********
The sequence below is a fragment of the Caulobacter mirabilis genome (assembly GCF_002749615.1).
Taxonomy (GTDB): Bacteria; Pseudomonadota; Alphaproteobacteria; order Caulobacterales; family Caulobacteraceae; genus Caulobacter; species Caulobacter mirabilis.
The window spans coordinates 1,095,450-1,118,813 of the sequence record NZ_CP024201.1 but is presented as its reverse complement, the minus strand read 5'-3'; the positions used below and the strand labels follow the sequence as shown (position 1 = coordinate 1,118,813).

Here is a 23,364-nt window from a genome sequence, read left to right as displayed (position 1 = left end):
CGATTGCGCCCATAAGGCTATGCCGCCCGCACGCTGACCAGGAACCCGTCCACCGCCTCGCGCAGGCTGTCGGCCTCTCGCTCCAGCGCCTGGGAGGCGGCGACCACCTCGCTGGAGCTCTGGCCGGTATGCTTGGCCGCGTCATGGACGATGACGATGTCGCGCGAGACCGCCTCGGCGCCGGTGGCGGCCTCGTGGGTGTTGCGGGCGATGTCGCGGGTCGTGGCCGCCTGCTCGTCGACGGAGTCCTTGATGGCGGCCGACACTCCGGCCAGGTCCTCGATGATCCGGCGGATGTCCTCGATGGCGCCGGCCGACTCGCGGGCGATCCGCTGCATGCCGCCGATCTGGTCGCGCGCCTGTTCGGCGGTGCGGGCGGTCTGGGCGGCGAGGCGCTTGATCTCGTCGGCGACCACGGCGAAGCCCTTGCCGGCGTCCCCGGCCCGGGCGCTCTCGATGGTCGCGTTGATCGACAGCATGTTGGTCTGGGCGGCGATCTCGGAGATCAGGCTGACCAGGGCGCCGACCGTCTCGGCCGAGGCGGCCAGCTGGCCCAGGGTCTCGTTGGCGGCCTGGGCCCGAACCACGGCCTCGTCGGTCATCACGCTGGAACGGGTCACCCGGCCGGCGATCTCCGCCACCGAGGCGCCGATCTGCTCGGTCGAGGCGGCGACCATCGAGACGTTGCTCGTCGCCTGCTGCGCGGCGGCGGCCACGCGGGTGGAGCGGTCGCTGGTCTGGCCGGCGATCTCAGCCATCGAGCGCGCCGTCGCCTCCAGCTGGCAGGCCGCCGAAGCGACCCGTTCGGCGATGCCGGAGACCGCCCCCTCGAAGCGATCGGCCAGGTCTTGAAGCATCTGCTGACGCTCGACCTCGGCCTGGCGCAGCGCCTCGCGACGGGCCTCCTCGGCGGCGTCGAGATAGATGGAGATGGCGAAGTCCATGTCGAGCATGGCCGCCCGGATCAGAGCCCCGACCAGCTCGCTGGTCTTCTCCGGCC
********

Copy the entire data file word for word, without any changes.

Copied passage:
The sequence below is a fragment of the Caulobacter mirabilis genome (assembly GCF_002749615.1).
Taxonomy (GTDB): Bacteria; Pseudomonadota; Alphaproteobacteria; order Caulobacterales; family Caulobacteraceae; genus Caulobacter; species Caulobacter mirabilis.
The window spans coordinates 1,095,450-1,118,813 of the sequence record NZ_CP024201.1 but is presented as its reverse complement, the minus strand read 5'-3'; the positions used below and the strand labels follow the sequence as shown (position 1 = coordinate 1,118,813).

Here is a 23,364-nt window from a genome sequence, read left to right as displayed (position 1 = left end):
CGATTGCGCCCATAAGGCTATGCCGCCCGCACGCTGACCAGGAACCCGTCCACCGCCTCGCGCAGGCTGTCGGCCTCTCGCTCCAGCGCCTGGGAGGCGGCGACCACCTCGCTGGAGCTCTGGCCGGTATGCTTGGCCGCGTCATGGACGATGACGATGTCGCGCGAGACCGCCTCGGCGCCGGTGGCGGCCTCGTGGGTGTTGCGGGCGATGTCGCGGGTCGTGGCCGCCTGCTCGTCGACGGAGTCCTTGATGGCGGCCGACACTCCGGCCAGGTCCTCGATGATCCGGCGGATGTCCTCGATGGCGCCGGCCGACTCGCGGGCGATCCGCTGCATGCCGCCGATCTGGTCGCGCGCCTGTTCGGCGGTGCGGGCGGTCTGGGCGGCGAGGCGCTTGATCTCGTCGGCGACCACGGCGAAGCCCTTGCCGGCGTCCCCGGCCCGGGCGCTCTCGATGGTCGCGTTGATCGACAGCATGTTGGTCTGGGCGGCGATCTCGGAGATCAGGCTGACCAGGGCGCCGACCGTCTCGGCCGAGGCGGCCAGCTGGCCCAGGGTCTCGTTGGCGGCCTGGGCCCGAACCACGGCCTCGTCGGTCATCACGCTGGAACGGGTCACCCGGCCGGCGATCTCCGCCACCGAGGCGCCGATCTGCTCGGTCGAGGCGGCGACCATCGAGACGTTGCTCGTCGCCTGCTGCGCGGCGGCGGCCACGCGGGTGGAGCGGTCGCTGGTCTGGCCGGCGATCTCAGCCATCGAGCGCGCCGTCGCCTCCAGCTGGCAGGCCGCCGAAGCGACCCGTTCGGCGATGCCGGAGACCGCCCCCTCGAAGCGATCGGCCAGGTCTTGAAGCATCTGCTGACGCTCGACCTCGGCCTGGCGCAGCGCCTCGCGACGGGCCTCCTCGGCGGCGTCGAGATAGATGGAGATGGCGAAGTCCATGTCGAGCATGGCCGCCCGGATCAGAGCCCCGACCAGCTCGCTGGTCTTCTCCGGCC